In this post, I mentioned that I didn't know who Jeff Rice is, even though he's from the department that granted my Ph.D (about two years before he arrived). I've gotten a few people asking if that link was an implied endorsement of his article -- and it was not. It was simply to say, "hey, here's a blogger from my grad school, but I don't know him at all."
So now I feel compelled to write about the two issues raised in his post (and the raising of hackles that followed): pseudonymous blogging and overly-serious blogging.
First, as to pseudonymous blogging: the short answer is that I think it can be both fine and terrible, as with any other pseud/anonymous activity. Though I blog in my own name (part of that whole "public intellectual" project), I don't have anything particularly against pseudonymous blogging. I know the identities of many pseudonymous bloggers (a few who don't know I know, too), and I feel no desire to "out" them. In one case, I have not blogrolled a pseudonymous blogger because I think she feared others might figure out her indentity by the connection (so I keep her blog in my "Favorites" file). Most pseudonymous bloggers I know blog to maintain a freedom to be honest without fear of damaging their careers; in the case of academics, this generally means that their institutions also go unidentified.
But, the protest goes, pseudonymous bloggers often use their anonymity to behave badly! Yup, that's right ... but I can think of a dozen academic blogs of the top of my head in which the blogger behaves badly in their own name, generally in the form of stupid political posturing protected by tenure. I can also think of a lot of pseudonymous blogs that behave properly, are always respectful of their audience, and use their pseudonymous nature to blog more honestly, not more cruelly.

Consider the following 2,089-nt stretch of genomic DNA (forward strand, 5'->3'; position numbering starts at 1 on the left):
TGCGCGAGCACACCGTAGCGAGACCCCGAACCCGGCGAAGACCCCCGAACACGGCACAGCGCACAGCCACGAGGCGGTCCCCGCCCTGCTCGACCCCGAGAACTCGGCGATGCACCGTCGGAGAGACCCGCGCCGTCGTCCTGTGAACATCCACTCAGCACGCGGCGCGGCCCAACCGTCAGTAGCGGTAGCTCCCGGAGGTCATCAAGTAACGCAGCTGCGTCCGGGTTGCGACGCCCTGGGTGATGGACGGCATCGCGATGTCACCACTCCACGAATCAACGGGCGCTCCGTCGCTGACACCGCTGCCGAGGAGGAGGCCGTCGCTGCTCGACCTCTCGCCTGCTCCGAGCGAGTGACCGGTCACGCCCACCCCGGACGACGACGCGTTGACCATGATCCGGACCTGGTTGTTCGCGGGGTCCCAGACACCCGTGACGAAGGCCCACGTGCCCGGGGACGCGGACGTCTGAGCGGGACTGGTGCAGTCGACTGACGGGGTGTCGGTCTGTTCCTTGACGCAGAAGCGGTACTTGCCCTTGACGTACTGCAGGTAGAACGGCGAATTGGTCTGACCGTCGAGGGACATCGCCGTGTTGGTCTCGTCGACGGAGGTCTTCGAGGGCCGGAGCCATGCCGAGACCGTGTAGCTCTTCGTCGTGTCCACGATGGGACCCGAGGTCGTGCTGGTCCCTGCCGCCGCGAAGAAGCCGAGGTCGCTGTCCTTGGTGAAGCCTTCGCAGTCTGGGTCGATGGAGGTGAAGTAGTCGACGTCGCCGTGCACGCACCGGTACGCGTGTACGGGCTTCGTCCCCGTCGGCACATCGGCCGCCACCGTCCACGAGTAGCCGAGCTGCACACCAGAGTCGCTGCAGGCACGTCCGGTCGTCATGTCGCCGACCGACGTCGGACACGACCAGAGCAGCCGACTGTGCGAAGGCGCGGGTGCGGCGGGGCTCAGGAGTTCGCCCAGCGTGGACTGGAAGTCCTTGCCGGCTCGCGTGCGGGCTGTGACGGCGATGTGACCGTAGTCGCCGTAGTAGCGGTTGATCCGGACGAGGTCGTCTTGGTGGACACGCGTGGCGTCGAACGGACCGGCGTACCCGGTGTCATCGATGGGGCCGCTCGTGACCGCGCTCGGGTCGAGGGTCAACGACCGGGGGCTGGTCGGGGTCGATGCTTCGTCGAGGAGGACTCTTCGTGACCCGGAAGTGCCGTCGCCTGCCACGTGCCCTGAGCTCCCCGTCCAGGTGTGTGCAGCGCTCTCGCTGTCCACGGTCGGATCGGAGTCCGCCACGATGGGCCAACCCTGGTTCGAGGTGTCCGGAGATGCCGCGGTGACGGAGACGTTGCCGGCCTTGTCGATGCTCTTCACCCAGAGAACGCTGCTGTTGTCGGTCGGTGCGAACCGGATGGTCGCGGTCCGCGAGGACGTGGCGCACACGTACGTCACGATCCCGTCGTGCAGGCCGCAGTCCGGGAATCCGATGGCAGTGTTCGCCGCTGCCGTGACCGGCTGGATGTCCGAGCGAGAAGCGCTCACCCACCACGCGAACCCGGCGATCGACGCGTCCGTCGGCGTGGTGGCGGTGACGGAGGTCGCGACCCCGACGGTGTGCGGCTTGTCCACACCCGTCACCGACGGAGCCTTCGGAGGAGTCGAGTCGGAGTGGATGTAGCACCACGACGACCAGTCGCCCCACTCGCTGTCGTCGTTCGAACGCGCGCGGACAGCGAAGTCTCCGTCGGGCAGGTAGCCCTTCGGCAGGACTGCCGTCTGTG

Besides, I engage in all sorts of anonymous behavior besides blogging. Like everyone else, all of my electronic financial interactions are done anonymously (lest hackers steal all those big bucks we professors get paid). I have used anonymous e-mail accounts to subscribe to all sorts of online publications because I don't want to get a bunch of spam (Let us tell you about our latest exciting product!). I vote anonymously. In other words, I engage in anonymous behavior to protect myself from all sorts of threats, from major (hacking all my dough) to minor (getting spam). My children are required to remain anonymous/pseudonymous online, for the obvious reasons, a reputable websites for children forbid kids from posting identifying information.
My point is that anonymity itself is not a problem; the problem is people abusing that anonymity. Sure, some people use ski masks in bank robberies ... but then, a lot of people use them to keep from freezing. Let us freely condemn those who use anonymity (or tenure or sheer cussed-ness) to be mean, but let's not condemn all pseudonymous blogging.
Now, as to the second issue -- seriousness. I think it is true that a lot of bloggers take the medium (and by extention, themselves) too seriously. But we took down Dan Rather, but we're the New Media, but we are a democratizing force ... yes, all that may be true, but there's also a lot of blogging out there that is delightfully unserious. I've got a pretty serious project behind the Wordhoard (again, the whole "public intellectual" thing), but if I ever start falling prey to the idea that because of my blog I'm "Professor Awesome, Ph.D.", it's time for me to go back and read Plato's account of the dialogues of Aristotle, 'cause I'm not all that (nor am I with a bag of chips). I think a blogger can take the blog seriously without taking himself seriously.
So, to summarize:
Pseudonymous blogging = sometimes good, sometimes bad
Taking one's blog seriously = usually good
Taking oneself serious = always in moderation